This also makes it easier on the DM, because I know that I can throw out a plot hook where someone is clearly bad, but I don’t know what you are going to do. That’s going to make it more fun for me as I don’t know what is going to happen. That randomness might bug some DM’s, but as they DM more, it makes it easier as you go along. It also keeps it feeling fresh, because the players working in a somewhat random way means that I can’t fully plan for it, and I can’t fully predict what they are going to do.
And, again, I think that this idea of rewards and treasure, those are things that as the players we think about, but also, that then trickles into our characters as we divide loot and try and mechanically make our character as awesome as possible. Now, that might not seem like it’s good, but in your normal campaign, the bad guy is probably very bad, and the good guys are probably pretty good. The characters that we’re playing are those in the middle who are good, but aren’t just good for good sake and are willing to get their hands dirty taking down those who are bad.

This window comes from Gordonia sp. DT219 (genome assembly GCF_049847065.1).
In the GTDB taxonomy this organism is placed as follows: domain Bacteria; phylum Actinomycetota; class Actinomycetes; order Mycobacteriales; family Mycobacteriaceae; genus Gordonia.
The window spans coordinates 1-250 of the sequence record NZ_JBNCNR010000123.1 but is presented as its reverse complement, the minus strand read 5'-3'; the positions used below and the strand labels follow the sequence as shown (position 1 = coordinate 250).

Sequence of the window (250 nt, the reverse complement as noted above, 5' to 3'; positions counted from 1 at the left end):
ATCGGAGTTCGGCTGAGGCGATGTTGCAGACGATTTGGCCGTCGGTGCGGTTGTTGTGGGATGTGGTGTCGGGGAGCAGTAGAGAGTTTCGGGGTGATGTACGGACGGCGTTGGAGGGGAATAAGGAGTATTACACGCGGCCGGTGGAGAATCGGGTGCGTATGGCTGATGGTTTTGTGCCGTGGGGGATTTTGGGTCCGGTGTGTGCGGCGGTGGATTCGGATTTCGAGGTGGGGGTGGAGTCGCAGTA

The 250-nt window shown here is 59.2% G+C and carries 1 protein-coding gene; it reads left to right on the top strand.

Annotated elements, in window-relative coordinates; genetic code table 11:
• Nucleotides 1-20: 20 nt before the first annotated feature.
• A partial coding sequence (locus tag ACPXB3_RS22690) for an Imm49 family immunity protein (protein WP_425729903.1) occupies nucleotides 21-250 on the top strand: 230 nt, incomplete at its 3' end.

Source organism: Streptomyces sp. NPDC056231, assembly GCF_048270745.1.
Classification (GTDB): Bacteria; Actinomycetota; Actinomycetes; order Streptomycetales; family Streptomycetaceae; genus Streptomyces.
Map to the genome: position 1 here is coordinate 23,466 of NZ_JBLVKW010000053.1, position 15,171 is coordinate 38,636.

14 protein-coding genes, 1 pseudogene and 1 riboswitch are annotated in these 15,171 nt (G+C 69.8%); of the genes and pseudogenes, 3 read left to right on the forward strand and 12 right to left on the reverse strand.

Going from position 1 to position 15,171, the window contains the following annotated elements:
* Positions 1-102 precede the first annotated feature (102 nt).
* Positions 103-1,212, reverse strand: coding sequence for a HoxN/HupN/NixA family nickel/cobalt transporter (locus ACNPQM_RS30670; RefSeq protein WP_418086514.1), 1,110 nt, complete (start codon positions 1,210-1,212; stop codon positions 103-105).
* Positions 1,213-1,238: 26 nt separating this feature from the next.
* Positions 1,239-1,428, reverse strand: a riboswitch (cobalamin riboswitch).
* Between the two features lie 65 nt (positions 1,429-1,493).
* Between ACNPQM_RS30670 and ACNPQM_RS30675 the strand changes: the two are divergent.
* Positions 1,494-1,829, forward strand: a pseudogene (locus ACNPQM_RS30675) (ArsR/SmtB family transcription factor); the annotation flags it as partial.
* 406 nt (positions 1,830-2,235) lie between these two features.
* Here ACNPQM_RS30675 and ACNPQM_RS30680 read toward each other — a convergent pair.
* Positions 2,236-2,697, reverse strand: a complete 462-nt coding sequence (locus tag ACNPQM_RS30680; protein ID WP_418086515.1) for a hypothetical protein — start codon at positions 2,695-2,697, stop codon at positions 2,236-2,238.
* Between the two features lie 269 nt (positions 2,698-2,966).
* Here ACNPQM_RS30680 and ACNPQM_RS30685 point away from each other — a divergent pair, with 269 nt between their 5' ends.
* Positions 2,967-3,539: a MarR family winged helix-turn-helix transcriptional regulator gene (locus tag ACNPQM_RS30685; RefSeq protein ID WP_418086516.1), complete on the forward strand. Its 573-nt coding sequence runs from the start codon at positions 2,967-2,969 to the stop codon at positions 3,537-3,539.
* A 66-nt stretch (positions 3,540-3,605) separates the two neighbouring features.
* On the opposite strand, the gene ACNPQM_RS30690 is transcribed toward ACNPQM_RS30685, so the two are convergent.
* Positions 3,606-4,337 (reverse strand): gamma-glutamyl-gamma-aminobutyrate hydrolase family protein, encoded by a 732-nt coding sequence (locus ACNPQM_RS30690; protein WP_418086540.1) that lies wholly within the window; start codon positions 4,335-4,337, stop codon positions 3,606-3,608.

As for what class works well, I think that the answer is any. Cleric and Paladin might lean more lawful, but there is no reason that they can’t be chaotic. The ones that jump out the most that do easily slide into this category are going to be your sorcerer, warlock, and rogue. All of them, seem to have class features that would make them more chaotic. But, like I said, this should be the default for adventurers in a good game, and you should explain your way off of it in your back story, if you want to be a different alignment. It is very similar for an evil game with the Lawful Evil alignment should be the default for an adventurer there.
I think that we all have a decent idea of what good is now, from the previous two articles, and the chaotic piece means that your motivations aren’t law or altruism. I don’t know that I have a ton more to say about this. So short article today.